Posted by Jonathan Maus (Publisher/Editor) on November 9th, 2010 at 4:05 pm
If marketing campaigns and PSAs don't curb distracted driving and we lack the resources to enforce laws, how will we ever learn that driving a multi-ton vehicle on a road shared with people walking and biking is an extremely serious responsibility?
As we struggle to figure out why an "alarming" amount of people are being killed while walking on our roads here in Oregon, and we mourn the death of a 23 month old who was hit while crossing a North Portland street yesterday (was being pushed in a stroller), I want to share the concept of "strict liability" that is current practice in the Netherlands.
Earlier today, a local activist shared a short video (published by IPayRoadTax.com, a UK campaign) about the concept .
(Photo © J. Maus)
Here's the transcript from the video of Mr. Voerknecht explaining how their system works in the Netherlands (please excuse his English):
"When an accident happens in general the car driver is liable; and even when the car driver would say, 'Yeah but the bicyclist made a very strange movement and I couldn't do anything about it,' then the judge would say, 'Well, you could see the bicyclist and you know that this happens with bicyclists and you should reduce your speed in a situation where there are bicyclists, so still you are at fault'.
So only in a situation when a car driver for instance would stay still and the bike would ram into the side of the car, then of course the car driver isn't liable; but in a sense we say in the Netherlands, car drivers should be aware of the situation that they are in a machine that can kill and that they should behave responsibly for that situation."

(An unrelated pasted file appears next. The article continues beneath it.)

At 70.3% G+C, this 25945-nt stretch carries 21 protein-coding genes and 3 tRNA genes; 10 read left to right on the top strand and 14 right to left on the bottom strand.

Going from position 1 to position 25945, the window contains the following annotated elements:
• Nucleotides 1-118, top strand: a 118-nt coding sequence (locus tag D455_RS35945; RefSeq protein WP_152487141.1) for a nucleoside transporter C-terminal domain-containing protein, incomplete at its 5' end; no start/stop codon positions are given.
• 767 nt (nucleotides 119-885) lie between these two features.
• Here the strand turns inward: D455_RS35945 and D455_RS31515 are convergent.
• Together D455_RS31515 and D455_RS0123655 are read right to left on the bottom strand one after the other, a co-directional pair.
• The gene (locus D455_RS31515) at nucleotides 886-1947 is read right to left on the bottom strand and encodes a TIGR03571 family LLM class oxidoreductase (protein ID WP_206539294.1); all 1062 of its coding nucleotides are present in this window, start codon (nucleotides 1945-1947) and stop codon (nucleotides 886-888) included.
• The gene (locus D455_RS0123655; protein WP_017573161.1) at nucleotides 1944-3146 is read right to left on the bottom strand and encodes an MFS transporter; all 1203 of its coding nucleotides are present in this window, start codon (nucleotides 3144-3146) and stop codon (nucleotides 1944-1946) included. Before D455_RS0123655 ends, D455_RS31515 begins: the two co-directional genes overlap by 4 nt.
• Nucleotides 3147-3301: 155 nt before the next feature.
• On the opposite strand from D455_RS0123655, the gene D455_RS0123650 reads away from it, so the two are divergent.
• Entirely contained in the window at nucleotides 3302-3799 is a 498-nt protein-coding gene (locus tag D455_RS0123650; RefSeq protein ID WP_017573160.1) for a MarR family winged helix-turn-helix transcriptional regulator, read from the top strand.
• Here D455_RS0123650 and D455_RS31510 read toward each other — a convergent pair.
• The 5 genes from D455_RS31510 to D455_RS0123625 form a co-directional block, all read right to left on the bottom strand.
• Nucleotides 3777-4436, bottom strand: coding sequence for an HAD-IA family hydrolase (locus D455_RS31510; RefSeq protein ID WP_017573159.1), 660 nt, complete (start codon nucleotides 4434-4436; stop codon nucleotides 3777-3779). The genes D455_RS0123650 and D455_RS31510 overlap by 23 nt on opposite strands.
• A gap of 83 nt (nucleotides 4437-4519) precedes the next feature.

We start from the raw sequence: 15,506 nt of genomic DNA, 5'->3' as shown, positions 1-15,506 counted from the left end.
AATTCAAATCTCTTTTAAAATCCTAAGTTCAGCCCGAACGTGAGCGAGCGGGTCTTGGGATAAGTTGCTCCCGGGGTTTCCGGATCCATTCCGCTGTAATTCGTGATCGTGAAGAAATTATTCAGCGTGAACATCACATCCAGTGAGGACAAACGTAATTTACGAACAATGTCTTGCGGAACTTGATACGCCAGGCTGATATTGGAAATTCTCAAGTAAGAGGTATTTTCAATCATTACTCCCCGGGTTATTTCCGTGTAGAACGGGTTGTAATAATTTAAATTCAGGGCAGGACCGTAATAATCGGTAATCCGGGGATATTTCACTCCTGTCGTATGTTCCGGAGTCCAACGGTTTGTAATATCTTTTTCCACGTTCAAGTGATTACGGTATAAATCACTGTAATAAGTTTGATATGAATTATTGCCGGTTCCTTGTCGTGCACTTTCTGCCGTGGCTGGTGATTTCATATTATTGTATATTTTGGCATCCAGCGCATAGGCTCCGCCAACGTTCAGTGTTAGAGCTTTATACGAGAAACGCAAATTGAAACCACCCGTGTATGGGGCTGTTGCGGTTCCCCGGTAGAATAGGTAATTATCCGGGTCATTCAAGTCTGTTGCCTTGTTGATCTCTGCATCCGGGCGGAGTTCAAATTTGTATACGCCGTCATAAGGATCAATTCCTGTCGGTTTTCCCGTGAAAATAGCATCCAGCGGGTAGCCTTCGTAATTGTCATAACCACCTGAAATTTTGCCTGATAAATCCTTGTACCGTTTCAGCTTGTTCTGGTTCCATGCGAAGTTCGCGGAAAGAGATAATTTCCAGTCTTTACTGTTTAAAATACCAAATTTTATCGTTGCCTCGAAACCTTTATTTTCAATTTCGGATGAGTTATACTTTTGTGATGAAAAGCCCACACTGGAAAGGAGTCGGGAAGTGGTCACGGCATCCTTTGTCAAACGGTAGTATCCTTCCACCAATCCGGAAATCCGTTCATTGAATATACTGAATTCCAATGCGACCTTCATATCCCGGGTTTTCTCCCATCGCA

Watch the video below:
Outlandish? Crazy? I'm sure that's how many in America will first react to this concept. But is it any crazier than the current state of traffic culture in this country? Where people put on makeup and text their friends while driving and don't seem to have any idea what the results of their inattention might mean to themselves and those around them?
Strict liability might also help shift the emphasis of crash prevention away from admonishing road users for not wearing bright enough clothing and toward the people operating the most dangerous vehicles. (Note: Strict liability is something that is applied as a civil measure for insurance liability purposes, not as a criminal culpability measure.)
What do you think?
Learn more about strict liability on the website of CTC, the U.K.'s National Cyclists Organization (they support the concept and are working to make it law).
- The Oregonian: Distracted driving by police officer costs city $338,477
- Thoughts on distracted driving and walking headlines
- US DOT Secretary Ray LaHood will hold 'Distracted Driving Summit'
- PBOT announces location of first distracted driving enforcement action
- Beaverton PD launches distracted driving diversion program